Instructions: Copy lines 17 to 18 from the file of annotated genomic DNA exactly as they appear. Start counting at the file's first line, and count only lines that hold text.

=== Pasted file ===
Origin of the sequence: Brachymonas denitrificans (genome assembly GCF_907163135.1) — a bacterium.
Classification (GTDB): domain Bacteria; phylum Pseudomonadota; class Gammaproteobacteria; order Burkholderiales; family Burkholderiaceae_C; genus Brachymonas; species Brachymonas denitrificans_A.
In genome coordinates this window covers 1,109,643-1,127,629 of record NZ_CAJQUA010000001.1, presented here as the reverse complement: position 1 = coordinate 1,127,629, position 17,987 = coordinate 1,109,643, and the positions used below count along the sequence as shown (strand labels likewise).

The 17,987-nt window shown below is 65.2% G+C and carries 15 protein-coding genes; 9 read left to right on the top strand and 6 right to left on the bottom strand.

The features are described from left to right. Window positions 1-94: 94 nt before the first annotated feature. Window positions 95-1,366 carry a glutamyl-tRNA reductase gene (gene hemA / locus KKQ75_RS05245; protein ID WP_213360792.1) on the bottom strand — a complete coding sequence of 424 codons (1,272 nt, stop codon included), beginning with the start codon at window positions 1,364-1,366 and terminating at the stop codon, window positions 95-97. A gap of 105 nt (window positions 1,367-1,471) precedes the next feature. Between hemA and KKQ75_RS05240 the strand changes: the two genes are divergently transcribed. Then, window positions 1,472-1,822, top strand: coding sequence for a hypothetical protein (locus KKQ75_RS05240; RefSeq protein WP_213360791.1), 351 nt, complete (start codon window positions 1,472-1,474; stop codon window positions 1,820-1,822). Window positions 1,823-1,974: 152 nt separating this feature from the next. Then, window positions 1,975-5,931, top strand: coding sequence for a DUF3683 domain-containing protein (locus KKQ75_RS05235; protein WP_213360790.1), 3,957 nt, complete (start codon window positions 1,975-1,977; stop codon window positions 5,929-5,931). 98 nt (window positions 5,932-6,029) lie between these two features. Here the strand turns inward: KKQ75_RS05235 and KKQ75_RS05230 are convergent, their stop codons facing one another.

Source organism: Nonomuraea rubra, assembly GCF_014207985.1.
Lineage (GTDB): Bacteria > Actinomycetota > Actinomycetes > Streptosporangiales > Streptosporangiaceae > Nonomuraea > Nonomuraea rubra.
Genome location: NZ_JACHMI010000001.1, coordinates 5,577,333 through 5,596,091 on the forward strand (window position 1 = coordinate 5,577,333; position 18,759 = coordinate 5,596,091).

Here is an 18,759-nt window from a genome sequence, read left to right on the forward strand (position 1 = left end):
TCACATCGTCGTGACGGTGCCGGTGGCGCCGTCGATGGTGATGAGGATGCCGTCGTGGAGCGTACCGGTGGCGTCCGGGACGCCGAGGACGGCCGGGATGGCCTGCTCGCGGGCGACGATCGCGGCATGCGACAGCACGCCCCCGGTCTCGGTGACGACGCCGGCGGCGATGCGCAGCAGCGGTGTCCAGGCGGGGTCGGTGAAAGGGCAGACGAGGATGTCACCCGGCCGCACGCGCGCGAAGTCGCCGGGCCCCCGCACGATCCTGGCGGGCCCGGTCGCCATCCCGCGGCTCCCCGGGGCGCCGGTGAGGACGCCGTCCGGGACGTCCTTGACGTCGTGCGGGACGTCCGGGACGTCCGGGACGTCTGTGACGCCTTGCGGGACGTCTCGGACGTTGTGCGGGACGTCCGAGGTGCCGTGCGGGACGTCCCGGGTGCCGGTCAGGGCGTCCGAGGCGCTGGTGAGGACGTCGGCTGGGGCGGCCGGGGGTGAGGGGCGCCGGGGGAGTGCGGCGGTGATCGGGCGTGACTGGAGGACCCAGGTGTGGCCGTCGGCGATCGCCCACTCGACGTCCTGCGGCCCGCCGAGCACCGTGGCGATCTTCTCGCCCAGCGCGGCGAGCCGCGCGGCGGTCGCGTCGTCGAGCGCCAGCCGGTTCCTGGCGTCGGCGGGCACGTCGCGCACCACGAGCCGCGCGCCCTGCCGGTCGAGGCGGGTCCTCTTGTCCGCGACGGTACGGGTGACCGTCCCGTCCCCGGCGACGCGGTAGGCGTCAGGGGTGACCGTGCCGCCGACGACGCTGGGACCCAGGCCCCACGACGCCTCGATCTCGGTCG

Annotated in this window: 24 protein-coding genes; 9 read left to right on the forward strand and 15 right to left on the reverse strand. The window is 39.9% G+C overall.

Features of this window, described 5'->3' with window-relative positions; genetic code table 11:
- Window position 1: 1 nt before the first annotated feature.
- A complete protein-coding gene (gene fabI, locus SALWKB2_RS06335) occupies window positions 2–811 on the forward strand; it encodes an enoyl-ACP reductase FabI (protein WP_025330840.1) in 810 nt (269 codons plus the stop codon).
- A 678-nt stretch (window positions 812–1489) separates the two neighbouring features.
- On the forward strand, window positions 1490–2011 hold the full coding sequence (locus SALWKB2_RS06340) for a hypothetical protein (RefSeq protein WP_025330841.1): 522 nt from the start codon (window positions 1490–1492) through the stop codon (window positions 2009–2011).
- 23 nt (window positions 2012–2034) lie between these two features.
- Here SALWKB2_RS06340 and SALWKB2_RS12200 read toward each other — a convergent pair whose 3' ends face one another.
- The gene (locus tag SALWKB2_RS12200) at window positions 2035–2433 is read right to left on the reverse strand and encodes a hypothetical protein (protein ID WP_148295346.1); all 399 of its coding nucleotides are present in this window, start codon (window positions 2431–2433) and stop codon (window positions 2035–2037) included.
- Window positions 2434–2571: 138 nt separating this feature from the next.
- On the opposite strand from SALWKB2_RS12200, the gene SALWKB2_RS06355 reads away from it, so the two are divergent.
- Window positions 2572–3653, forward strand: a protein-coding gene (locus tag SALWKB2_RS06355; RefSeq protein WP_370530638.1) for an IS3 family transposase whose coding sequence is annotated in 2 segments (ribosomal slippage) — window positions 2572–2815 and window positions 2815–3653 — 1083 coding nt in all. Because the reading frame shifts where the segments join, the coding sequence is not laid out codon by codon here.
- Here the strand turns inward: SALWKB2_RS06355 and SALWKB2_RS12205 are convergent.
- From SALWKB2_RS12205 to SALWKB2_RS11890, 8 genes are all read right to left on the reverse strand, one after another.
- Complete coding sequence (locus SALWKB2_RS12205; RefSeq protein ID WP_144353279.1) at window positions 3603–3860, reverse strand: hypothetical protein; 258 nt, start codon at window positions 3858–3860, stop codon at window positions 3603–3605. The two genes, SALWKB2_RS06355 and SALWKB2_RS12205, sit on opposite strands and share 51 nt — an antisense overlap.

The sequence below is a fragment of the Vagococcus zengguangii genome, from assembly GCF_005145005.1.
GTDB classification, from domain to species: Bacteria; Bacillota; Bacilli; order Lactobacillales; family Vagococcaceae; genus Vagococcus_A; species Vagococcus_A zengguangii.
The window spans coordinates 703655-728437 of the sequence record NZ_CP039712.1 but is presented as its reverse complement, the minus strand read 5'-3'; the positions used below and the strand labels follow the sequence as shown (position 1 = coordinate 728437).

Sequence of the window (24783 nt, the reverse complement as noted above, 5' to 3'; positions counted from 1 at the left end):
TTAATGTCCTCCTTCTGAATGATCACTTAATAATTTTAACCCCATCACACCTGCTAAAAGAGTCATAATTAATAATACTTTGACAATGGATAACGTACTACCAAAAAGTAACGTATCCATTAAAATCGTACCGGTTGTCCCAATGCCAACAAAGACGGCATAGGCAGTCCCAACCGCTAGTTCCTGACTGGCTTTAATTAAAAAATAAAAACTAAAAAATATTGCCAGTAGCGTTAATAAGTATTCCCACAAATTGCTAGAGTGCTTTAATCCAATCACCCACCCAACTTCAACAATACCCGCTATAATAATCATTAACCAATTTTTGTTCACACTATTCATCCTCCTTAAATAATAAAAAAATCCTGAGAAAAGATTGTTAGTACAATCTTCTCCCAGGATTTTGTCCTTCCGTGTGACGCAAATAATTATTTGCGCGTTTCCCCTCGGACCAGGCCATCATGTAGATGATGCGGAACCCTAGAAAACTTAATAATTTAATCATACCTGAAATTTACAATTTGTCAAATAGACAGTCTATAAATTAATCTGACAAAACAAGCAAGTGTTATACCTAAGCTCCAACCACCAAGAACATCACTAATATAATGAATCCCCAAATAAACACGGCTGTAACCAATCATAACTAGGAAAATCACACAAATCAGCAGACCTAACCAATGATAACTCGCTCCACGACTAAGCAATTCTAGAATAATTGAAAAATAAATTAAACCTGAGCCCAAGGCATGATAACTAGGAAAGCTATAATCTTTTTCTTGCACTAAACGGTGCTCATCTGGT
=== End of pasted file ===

- 23 nt (window positions 2012–2034) lie between these two features.
- Here SALWKB2_RS06340 and SALWKB2_RS12200 read toward each other — a convergent pair whose 3' ends face one another.